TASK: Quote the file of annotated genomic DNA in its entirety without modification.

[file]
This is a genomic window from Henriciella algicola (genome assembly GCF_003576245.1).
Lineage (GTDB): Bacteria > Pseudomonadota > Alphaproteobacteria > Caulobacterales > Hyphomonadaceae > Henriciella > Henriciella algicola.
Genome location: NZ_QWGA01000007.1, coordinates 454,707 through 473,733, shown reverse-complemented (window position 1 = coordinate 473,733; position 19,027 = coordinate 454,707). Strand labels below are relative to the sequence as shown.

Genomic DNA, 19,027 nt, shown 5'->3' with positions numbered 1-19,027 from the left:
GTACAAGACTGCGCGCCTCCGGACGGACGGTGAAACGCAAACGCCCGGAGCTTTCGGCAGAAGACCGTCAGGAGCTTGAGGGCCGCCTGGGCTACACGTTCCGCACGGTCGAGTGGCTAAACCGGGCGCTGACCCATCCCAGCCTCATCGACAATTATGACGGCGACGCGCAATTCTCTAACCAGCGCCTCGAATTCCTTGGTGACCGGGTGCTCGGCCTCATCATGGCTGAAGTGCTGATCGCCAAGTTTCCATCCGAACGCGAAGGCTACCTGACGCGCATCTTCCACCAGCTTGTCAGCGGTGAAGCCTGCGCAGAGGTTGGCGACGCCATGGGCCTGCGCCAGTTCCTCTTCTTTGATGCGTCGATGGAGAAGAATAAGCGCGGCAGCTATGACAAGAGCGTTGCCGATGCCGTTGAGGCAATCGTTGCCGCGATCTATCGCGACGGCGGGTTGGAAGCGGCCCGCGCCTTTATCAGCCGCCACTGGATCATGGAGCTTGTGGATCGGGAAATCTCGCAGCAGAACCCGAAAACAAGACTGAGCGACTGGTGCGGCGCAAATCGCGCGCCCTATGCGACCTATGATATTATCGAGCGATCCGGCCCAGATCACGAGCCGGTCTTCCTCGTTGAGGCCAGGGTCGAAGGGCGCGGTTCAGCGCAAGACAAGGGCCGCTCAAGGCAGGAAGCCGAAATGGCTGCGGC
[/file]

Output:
This is a genomic window from Henriciella algicola (genome assembly GCF_003576245.1).
Lineage (GTDB): Bacteria > Pseudomonadota > Alphaproteobacteria > Caulobacterales > Hyphomonadaceae > Henriciella > Henriciella algicola.
Genome location: NZ_QWGA01000007.1, coordinates 454,707 through 473,733, shown reverse-complemented (window position 1 = coordinate 473,733; position 19,027 = coordinate 454,707). Strand labels below are relative to the sequence as shown.

Genomic DNA, 19,027 nt, shown 5'->3' with positions numbered 1-19,027 from the left:
GTACAAGACTGCGCGCCTCCGGACGGACGGTGAAACGCAAACGCCCGGAGCTTTCGGCAGAAGACCGTCAGGAGCTTGAGGGCCGCCTGGGCTACACGTTCCGCACGGTCGAGTGGCTAAACCGGGCGCTGACCCATCCCAGCCTCATCGACAATTATGACGGCGACGCGCAATTCTCTAACCAGCGCCTCGAATTCCTTGGTGACCGGGTGCTCGGCCTCATCATGGCTGAAGTGCTGATCGCCAAGTTTCCATCCGAACGCGAAGGCTACCTGACGCGCATCTTCCACCAGCTTGTCAGCGGTGAAGCCTGCGCAGAGGTTGGCGACGCCATGGGCCTGCGCCAGTTCCTCTTCTTTGATGCGTCGATGGAGAAGAATAAGCGCGGCAGCTATGACAAGAGCGTTGCCGATGCCGTTGAGGCAATCGTTGCCGCGATCTATCGCGACGGCGGGTTGGAAGCGGCCCGCGCCTTTATCAGCCGCCACTGGATCATGGAGCTTGTGGATCGGGAAATCTCGCAGCAGAACCCGAAAACAAGACTGAGCGACTGGTGCGGCGCAAATCGCGCGCCCTATGCGACCTATGATATTATCGAGCGATCCGGCCCAGATCACGAGCCGGTCTTCCTCGTTGAGGCCAGGGTCGAAGGGCGCGGTTCAGCGCAAGACAAGGGCCGCTCAAGGCAGGAAGCCGAAATGGCTGCGGC